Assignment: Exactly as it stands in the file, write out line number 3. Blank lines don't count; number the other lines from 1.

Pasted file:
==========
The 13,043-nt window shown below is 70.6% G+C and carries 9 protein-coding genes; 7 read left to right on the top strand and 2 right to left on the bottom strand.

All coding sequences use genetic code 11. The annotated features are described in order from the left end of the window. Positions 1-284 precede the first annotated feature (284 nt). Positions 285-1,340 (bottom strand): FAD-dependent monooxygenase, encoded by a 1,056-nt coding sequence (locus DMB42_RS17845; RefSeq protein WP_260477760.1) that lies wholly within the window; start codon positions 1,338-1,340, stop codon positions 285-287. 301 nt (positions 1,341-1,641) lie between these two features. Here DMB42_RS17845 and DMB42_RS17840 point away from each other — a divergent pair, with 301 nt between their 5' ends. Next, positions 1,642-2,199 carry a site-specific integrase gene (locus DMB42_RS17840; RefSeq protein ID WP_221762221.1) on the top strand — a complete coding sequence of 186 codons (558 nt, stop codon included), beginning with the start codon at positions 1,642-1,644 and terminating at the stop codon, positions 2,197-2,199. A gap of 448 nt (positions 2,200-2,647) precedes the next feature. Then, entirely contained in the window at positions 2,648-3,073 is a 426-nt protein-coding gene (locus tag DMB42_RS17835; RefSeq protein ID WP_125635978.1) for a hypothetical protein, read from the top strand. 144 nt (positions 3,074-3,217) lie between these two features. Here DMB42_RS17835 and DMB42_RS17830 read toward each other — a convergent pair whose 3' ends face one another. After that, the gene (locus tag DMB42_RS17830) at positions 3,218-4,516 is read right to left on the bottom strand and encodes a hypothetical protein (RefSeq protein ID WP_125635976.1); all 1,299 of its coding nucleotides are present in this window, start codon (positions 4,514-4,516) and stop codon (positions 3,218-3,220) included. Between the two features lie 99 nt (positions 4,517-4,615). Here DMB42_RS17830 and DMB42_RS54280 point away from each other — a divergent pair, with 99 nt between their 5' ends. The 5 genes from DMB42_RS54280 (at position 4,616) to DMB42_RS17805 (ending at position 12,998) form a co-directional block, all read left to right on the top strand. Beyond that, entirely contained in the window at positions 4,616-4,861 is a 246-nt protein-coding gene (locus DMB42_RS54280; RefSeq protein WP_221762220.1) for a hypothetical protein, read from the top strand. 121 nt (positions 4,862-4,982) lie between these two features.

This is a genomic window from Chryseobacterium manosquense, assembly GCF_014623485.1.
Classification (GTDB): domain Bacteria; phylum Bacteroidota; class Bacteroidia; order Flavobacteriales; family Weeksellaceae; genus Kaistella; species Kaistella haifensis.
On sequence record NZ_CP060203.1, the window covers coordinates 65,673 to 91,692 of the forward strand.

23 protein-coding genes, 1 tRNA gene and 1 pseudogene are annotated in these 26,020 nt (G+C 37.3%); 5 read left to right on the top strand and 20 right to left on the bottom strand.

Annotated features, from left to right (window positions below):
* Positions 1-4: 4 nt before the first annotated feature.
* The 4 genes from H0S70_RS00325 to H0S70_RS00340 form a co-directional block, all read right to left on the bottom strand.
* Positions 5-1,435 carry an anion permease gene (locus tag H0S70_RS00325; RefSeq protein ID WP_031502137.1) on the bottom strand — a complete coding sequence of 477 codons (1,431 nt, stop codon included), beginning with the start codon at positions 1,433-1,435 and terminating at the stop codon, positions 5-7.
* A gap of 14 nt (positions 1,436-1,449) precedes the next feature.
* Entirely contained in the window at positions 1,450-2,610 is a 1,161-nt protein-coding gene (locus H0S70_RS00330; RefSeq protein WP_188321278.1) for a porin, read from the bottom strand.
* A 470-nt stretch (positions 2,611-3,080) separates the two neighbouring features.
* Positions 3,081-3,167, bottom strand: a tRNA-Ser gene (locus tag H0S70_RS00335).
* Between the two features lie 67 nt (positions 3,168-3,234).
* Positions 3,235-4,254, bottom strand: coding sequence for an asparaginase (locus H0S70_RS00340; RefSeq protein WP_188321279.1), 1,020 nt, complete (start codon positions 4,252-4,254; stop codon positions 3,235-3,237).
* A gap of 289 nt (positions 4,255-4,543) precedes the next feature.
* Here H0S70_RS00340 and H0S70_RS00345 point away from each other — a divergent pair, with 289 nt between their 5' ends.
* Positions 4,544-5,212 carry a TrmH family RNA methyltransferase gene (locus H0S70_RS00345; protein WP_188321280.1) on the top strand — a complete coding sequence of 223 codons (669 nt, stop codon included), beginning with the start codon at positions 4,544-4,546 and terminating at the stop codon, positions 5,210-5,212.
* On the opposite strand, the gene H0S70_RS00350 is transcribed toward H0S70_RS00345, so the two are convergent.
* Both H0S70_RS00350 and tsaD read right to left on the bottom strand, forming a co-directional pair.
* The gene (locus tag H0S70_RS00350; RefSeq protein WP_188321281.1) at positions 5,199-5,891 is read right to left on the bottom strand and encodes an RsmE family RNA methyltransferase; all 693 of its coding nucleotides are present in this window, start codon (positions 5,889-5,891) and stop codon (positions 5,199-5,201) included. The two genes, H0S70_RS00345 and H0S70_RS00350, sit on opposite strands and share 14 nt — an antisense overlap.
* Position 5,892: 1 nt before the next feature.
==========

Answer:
This is a genomic window from Chryseobacterium manosquense, assembly GCF_014623485.1.